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State v. King

Supreme Court of Arizona

July 7, 1947

STATE
v.
KING

Appeal from Superior Court, Maricopa County; Harold R. Scoville, Judge.

Joseph W. King was convicted of grand theft, and he appeals.

Judgment affirmed.

Lewkowitz & Wein, of Phoenix, for appellant.

John L. Sullivan, Atty. Gen., and William P. Mahoney, Jr., Asst. Atty. Gen., for appellee.

LaPrade, Justice. Stanford, C. J., and Udall, J., concur.

OPINION

LaPrade, Justice.

Page 916

[66 Ariz. 44] The defendant was convicted of the crime of grand theft, a felony, and, after judgment was pronounced, perfected this appeal. The information charged that he fraudulently appropriated a console model combination radio, the personal property of one Hortensia Cortez that had been previously entrusted to him. The information was grounded upon a proper complaint and commitment from a magistrate. Prior to these proceedings the defendant had been charged on the identical set of facts, held to answer, and an information filed against him. A motion to quash this information was sustained at which time the county attorney asked leave to file an amended information, which motion was denied. Thereupon defendant's bail was exonerated and he was released from custody. Subsequent thereto a new complaint was filed before a magistrate upon which he was held to answer, the information filed, and the conviction had as above indicated. Prior to trial defendant moved to quash the second information upon the ground that the dismissal of the first information without leave to file a new information constituted a bar against any subsequent prosecution for the identical facts alleged to be an offense. This motion was denied and constitutes one of the assignments of error for this appeal. Briefly the fact situation is as follows.

The prosecuting witness, a Mexican woman, testified that the defendant came to her house and asked her if she had a radio that needed repair; that she did not sufficiently understand English to conduct any negotiations with him; that she secured the services of an interpreter; that the defendant secured the radio phonograph from her upon the representation that he would repair it and return it in three days; that she was asked to sign a blank document which defendant explained was necessary to enable him to secure parts under certain O.P.A. regulations; that defendant failed to return the machine; that she and her friend went to the address that he had given as his place of business and discovered that he did not have a place of business or work at the address given; that they proceeded into the next block and accidentally ran into him; that they followed him into his home and there discovered the radio which apparently was in good working order and was then being played. The prosecuting witness called a [66 Ariz. 45] deputy sheriff and made complaint. Defendant testified that he purchased the machine from Mrs. Cortez, and exhibited what purported to be a receipt showing that he had purchased the machine and that the consideration paid and received was $ 90. The prosecuting witness denied that she had signed any receipt and testified that the only document she had signed was the blank document above referred to. She testified positively that she made no sale and received no money from defendant. It was upon this evidence that the jury found the defendant guilty.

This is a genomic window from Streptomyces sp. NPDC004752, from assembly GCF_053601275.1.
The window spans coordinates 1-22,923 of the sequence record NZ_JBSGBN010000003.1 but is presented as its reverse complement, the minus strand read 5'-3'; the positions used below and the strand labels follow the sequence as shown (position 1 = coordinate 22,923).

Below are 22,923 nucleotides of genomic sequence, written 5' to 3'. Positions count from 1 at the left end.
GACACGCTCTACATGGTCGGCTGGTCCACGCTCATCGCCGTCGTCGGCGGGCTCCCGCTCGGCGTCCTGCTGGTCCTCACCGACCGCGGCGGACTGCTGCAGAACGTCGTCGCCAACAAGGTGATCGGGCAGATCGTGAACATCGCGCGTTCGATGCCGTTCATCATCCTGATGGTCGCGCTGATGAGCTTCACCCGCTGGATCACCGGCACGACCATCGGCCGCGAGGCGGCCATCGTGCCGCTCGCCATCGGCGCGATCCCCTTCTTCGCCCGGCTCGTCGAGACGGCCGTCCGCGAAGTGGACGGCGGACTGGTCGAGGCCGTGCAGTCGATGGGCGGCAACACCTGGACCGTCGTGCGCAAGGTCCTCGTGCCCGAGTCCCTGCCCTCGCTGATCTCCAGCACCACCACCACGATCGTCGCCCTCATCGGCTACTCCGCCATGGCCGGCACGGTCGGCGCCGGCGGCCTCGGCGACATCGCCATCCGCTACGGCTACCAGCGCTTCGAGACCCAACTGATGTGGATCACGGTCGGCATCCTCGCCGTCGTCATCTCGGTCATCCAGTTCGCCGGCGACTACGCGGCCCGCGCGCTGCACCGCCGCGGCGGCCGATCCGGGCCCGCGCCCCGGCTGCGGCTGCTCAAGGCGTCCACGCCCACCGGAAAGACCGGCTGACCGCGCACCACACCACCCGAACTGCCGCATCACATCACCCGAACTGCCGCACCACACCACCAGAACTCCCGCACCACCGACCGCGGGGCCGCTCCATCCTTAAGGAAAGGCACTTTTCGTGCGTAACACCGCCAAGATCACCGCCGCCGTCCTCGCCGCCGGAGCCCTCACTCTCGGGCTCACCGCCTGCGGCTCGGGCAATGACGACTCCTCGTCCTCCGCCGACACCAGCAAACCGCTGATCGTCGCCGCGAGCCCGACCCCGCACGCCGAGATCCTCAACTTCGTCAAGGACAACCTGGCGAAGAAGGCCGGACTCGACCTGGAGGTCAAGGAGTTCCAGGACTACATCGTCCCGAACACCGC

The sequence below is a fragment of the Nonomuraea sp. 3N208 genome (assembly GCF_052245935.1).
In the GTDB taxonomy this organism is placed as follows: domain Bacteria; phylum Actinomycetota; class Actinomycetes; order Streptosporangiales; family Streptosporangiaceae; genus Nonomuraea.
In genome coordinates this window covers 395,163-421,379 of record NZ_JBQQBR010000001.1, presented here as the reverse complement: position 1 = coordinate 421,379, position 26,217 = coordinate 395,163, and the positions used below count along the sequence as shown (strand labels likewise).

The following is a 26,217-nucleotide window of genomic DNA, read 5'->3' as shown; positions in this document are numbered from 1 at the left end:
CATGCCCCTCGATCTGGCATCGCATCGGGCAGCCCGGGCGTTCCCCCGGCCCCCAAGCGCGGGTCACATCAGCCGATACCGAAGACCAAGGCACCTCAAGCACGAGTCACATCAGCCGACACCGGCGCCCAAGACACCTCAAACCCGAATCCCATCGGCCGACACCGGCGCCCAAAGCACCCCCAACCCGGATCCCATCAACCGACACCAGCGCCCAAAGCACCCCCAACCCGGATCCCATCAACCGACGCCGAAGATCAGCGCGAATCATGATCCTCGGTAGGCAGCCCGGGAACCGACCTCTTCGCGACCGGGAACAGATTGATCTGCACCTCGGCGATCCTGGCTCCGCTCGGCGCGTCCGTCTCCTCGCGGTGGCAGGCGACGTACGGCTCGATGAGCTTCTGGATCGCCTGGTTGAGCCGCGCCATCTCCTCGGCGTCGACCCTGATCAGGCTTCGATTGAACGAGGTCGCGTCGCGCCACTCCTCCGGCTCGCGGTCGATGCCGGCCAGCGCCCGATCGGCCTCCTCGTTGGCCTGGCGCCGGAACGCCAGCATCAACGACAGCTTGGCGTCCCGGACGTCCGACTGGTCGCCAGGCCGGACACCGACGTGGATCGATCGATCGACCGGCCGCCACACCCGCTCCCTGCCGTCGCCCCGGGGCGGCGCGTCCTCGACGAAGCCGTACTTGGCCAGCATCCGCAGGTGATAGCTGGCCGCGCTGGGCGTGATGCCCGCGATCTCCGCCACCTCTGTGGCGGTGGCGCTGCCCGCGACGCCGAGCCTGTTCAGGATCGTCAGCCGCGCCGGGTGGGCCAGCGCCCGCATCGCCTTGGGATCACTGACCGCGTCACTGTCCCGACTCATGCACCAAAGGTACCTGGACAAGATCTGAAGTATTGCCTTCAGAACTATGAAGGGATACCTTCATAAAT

Defendant has assigned as error the refusal of the trial court to direct a verdict of not guilty upon the theory that the material allegations of the information were not proved beyond a reasonable doubt. It is the contention of defendant that this motion should have been granted in that the weight of the evidence disclosed

Page 917

that defendant had purchased the machine and had not embezzled it. He challenged the sufficiency of the proof "(a) to warrant its submission to the jury because the elements of the crime were not proved beyond a reasonable doubt; (b) to warrant a verdict and judgment of guilty." These contentions hardly merit consideration.

To begin with, it is not the law that the court should direct a verdict for the defendant if "the elements of the crime are not proved beyond a reasonable doubt." On the subject of directed verdicts, section 44-1835, ...


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